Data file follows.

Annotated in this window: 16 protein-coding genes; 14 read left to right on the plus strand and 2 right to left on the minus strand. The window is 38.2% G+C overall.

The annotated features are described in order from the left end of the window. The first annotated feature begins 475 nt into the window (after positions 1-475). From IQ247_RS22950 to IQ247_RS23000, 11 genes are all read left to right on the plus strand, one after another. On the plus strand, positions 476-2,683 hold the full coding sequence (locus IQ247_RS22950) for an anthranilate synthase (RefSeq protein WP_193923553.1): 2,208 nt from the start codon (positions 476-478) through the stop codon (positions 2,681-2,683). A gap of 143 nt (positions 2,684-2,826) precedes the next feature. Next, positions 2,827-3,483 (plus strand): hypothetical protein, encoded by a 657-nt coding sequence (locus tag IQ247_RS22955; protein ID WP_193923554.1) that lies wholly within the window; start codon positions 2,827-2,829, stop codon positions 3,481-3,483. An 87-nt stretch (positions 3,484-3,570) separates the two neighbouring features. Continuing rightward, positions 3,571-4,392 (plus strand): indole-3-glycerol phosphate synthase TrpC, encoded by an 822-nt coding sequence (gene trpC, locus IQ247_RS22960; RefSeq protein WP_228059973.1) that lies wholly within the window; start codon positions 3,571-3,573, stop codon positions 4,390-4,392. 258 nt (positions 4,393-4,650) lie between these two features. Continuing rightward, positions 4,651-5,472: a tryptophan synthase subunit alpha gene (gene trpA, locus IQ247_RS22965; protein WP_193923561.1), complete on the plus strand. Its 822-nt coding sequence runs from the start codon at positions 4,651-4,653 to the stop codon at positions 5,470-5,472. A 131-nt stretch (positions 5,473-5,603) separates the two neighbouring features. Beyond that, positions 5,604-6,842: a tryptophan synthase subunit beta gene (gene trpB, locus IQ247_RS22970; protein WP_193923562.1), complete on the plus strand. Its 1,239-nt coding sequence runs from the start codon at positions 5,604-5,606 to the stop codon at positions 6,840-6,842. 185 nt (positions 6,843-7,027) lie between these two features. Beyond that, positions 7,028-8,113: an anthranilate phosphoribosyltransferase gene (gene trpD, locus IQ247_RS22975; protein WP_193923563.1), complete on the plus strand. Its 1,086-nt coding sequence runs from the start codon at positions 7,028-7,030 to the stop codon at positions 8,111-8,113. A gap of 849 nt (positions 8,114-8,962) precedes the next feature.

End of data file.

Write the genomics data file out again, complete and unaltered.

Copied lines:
Annotated in this window: 16 protein-coding genes; 14 read left to right on the plus strand and 2 right to left on the minus strand. The window is 38.2% G+C overall.

The annotated features are described in order from the left end of the window. The first annotated feature begins 475 nt into the window (after positions 1-475). From IQ247_RS22950 to IQ247_RS23000, 11 genes are all read left to right on the plus strand, one after another. On the plus strand, positions 476-2,683 hold the full coding sequence (locus IQ247_RS22950) for an anthranilate synthase (RefSeq protein WP_193923553.1): 2,208 nt from the start codon (positions 476-478) through the stop codon (positions 2,681-2,683). A gap of 143 nt (positions 2,684-2,826) precedes the next feature. Next, positions 2,827-3,483 (plus strand): hypothetical protein, encoded by a 657-nt coding sequence (locus tag IQ247_RS22955; protein ID WP_193923554.1) that lies wholly within the window; start codon positions 2,827-2,829, stop codon positions 3,481-3,483. An 87-nt stretch (positions 3,484-3,570) separates the two neighbouring features. Continuing rightward, positions 3,571-4,392 (plus strand): indole-3-glycerol phosphate synthase TrpC, encoded by an 822-nt coding sequence (gene trpC, locus IQ247_RS22960; RefSeq protein WP_228059973.1) that lies wholly within the window; start codon positions 3,571-3,573, stop codon positions 4,390-4,392. 258 nt (positions 4,393-4,650) lie between these two features. Continuing rightward, positions 4,651-5,472: a tryptophan synthase subunit alpha gene (gene trpA, locus IQ247_RS22965; protein WP_193923561.1), complete on the plus strand. Its 822-nt coding sequence runs from the start codon at positions 4,651-4,653 to the stop codon at positions 5,470-5,472. A 131-nt stretch (positions 5,473-5,603) separates the two neighbouring features. Beyond that, positions 5,604-6,842: a tryptophan synthase subunit beta gene (gene trpB, locus IQ247_RS22970; protein WP_193923562.1), complete on the plus strand. Its 1,239-nt coding sequence runs from the start codon at positions 5,604-5,606 to the stop codon at positions 6,840-6,842. 185 nt (positions 6,843-7,027) lie between these two features. Beyond that, positions 7,028-8,113: an anthranilate phosphoribosyltransferase gene (gene trpD, locus IQ247_RS22975; protein WP_193923563.1), complete on the plus strand. Its 1,086-nt coding sequence runs from the start codon at positions 7,028-7,030 to the stop codon at positions 8,111-8,113. A gap of 849 nt (positions 8,114-8,962) precedes the next feature.